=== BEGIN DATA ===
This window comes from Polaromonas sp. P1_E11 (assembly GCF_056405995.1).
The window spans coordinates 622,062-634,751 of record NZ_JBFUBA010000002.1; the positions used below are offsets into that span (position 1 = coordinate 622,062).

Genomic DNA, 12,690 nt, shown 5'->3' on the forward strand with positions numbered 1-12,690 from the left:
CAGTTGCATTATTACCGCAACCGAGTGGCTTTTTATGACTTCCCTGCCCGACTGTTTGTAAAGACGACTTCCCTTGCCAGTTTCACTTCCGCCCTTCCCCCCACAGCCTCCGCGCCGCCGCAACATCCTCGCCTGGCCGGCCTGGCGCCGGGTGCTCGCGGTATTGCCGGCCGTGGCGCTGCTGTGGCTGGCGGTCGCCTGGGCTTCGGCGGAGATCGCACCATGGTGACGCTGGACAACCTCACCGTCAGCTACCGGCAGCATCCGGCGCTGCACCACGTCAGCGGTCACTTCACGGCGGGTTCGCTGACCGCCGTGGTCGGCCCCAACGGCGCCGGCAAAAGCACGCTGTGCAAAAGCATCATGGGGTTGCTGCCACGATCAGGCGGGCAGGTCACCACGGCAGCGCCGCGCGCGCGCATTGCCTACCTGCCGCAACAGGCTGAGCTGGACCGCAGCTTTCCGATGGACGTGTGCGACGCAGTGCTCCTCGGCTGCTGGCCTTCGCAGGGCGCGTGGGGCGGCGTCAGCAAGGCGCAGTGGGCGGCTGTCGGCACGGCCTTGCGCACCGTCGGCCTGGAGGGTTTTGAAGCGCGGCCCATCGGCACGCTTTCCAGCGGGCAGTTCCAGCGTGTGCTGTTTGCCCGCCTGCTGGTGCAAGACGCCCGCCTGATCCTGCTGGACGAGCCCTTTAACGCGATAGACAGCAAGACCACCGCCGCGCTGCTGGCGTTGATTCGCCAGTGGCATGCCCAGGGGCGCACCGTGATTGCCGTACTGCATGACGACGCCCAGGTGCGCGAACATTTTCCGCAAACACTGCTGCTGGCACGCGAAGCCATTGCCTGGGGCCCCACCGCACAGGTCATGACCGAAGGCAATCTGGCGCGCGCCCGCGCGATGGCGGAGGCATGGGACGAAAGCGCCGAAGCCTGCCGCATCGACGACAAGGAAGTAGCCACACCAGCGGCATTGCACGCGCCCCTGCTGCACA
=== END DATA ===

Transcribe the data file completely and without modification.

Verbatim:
This window comes from Polaromonas sp. P1_E11 (assembly GCF_056405995.1).
The window spans coordinates 622,062-634,751 of record NZ_JBFUBA010000002.1; the positions used below are offsets into that span (position 1 = coordinate 622,062).

Genomic DNA, 12,690 nt, shown 5'->3' on the forward strand with positions numbered 1-12,690 from the left:
CAGTTGCATTATTACCGCAACCGAGTGGCTTTTTATGACTTCCCTGCCCGACTGTTTGTAAAGACGACTTCCCTTGCCAGTTTCACTTCCGCCCTTCCCCCCACAGCCTCCGCGCCGCCGCAACATCCTCGCCTGGCCGGCCTGGCGCCGGGTGCTCGCGGTATTGCCGGCCGTGGCGCTGCTGTGGCTGGCGGTCGCCTGGGCTTCGGCGGAGATCGCACCATGGTGACGCTGGACAACCTCACCGTCAGCTACCGGCAGCATCCGGCGCTGCACCACGTCAGCGGTCACTTCACGGCGGGTTCGCTGACCGCCGTGGTCGGCCCCAACGGCGCCGGCAAAAGCACGCTGTGCAAAAGCATCATGGGGTTGCTGCCACGATCAGGCGGGCAGGTCACCACGGCAGCGCCGCGCGCGCGCATTGCCTACCTGCCGCAACAGGCTGAGCTGGACCGCAGCTTTCCGATGGACGTGTGCGACGCAGTGCTCCTCGGCTGCTGGCCTTCGCAGGGCGCGTGGGGCGGCGTCAGCAAGGCGCAGTGGGCGGCTGTCGGCACGGCCTTGCGCACCGTCGGCCTGGAGGGTTTTGAAGCGCGGCCCATCGGCACGCTTTCCAGCGGGCAGTTCCAGCGTGTGCTGTTTGCCCGCCTGCTGGTGCAAGACGCCCGCCTGATCCTGCTGGACGAGCCCTTTAACGCGATAGACAGCAAGACCACCGCCGCGCTGCTGGCGTTGATTCGCCAGTGGCATGCCCAGGGGCGCACCGTGATTGCCGTACTGCATGACGACGCCCAGGTGCGCGAACATTTTCCGCAAACACTGCTGCTGGCACGCGAAGCCATTGCCTGGGGCCCCACCGCACAGGTCATGACCGAAGGCAATCTGGCGCGCGCCCGCGCGATGGCGGAGGCATGGGACGAAAGCGCCGAAGCCTGCCGCATCGACGACAAGGAAGTAGCCACACCAGCGGCATTGCACGCGCCCCTGCTGCACA